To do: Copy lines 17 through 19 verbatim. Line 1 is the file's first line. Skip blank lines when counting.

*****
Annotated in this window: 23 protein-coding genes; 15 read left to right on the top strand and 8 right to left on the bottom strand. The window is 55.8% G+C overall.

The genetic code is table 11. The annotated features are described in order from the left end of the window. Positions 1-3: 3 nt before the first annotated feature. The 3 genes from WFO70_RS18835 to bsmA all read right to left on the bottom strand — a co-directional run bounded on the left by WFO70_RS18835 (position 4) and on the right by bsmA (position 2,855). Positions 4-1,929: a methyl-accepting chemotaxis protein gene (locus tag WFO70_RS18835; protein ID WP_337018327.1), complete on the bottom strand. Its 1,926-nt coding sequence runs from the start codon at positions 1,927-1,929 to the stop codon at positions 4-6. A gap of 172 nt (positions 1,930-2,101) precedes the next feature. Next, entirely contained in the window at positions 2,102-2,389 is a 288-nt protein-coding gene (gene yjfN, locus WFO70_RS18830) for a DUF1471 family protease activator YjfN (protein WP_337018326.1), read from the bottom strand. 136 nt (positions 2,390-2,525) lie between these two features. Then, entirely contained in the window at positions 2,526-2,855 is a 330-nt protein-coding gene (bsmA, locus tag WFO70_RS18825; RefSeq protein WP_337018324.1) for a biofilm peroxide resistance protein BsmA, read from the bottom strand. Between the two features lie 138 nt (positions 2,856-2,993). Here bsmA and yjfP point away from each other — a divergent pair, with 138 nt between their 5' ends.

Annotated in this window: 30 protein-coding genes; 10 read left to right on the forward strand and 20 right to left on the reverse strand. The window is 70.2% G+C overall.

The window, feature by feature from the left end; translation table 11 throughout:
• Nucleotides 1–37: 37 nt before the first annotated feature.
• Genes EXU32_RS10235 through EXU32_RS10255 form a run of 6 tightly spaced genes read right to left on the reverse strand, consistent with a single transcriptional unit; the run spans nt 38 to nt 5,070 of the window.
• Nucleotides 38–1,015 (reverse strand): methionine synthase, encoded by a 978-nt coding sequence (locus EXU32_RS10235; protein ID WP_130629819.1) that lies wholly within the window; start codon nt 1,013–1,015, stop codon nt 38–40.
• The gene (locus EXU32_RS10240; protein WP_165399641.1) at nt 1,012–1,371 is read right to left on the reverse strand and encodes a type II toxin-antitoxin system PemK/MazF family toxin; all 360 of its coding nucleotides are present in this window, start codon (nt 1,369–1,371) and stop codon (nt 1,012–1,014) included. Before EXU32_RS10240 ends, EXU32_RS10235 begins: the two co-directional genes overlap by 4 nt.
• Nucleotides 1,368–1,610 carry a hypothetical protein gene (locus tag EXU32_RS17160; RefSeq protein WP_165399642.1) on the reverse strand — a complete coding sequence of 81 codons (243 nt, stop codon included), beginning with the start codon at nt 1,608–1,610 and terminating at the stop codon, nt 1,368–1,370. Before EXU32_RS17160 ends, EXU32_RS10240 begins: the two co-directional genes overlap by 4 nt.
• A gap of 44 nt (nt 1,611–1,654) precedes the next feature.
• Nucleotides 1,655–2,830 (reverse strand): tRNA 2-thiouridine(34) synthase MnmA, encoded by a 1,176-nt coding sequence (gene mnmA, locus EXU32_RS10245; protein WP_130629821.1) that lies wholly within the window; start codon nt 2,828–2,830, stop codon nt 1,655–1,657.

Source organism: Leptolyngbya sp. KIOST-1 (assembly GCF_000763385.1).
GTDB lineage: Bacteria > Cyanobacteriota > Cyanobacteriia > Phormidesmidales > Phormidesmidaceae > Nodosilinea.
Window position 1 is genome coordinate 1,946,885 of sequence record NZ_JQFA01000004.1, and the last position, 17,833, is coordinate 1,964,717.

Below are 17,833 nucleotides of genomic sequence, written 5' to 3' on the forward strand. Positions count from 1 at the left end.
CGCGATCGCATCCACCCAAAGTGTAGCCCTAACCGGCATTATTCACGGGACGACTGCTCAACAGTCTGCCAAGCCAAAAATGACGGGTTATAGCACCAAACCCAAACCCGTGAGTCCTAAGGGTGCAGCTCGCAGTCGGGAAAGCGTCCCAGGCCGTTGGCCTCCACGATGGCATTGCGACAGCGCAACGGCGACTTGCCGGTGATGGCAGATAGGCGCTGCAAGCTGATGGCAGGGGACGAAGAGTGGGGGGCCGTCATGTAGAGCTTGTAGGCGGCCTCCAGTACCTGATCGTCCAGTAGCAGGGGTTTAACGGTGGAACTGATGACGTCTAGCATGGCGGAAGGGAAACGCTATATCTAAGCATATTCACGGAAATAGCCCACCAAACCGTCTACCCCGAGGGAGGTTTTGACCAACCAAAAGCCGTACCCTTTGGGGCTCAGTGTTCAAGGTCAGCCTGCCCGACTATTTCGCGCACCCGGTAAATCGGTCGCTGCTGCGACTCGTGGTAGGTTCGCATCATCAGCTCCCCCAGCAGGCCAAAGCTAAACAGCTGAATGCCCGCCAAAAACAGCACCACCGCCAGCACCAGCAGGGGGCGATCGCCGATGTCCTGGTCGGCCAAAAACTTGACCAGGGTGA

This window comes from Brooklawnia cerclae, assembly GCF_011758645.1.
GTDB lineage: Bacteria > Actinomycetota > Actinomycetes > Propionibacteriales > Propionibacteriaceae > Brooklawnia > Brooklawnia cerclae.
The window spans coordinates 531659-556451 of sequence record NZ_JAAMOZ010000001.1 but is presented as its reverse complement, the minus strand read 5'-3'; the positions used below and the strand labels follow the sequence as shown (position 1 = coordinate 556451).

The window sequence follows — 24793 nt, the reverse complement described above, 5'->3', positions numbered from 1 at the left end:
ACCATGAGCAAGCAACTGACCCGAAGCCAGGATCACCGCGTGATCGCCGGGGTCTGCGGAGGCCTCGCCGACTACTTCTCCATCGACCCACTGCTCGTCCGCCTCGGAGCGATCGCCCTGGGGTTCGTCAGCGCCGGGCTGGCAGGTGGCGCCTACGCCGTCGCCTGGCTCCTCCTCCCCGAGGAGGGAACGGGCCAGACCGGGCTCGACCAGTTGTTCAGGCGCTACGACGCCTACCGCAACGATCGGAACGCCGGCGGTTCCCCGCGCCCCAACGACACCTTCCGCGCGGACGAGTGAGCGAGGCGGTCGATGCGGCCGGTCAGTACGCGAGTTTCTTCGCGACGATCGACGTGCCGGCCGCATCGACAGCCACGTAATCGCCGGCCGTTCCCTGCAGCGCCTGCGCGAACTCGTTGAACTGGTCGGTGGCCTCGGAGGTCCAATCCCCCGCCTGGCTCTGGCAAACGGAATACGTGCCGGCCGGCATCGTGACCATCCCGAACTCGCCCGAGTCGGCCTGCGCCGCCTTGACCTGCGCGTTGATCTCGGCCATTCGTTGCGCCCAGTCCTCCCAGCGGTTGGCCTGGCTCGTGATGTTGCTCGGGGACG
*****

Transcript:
This window comes from Brooklawnia cerclae, assembly GCF_011758645.1.
GTDB lineage: Bacteria > Actinomycetota > Actinomycetes > Propionibacteriales > Propionibacteriaceae > Brooklawnia > Brooklawnia cerclae.
The window spans coordinates 531659-556451 of sequence record NZ_JAAMOZ010000001.1 but is presented as its reverse complement, the minus strand read 5'-3'; the positions used below and the strand labels follow the sequence as shown (position 1 = coordinate 556451).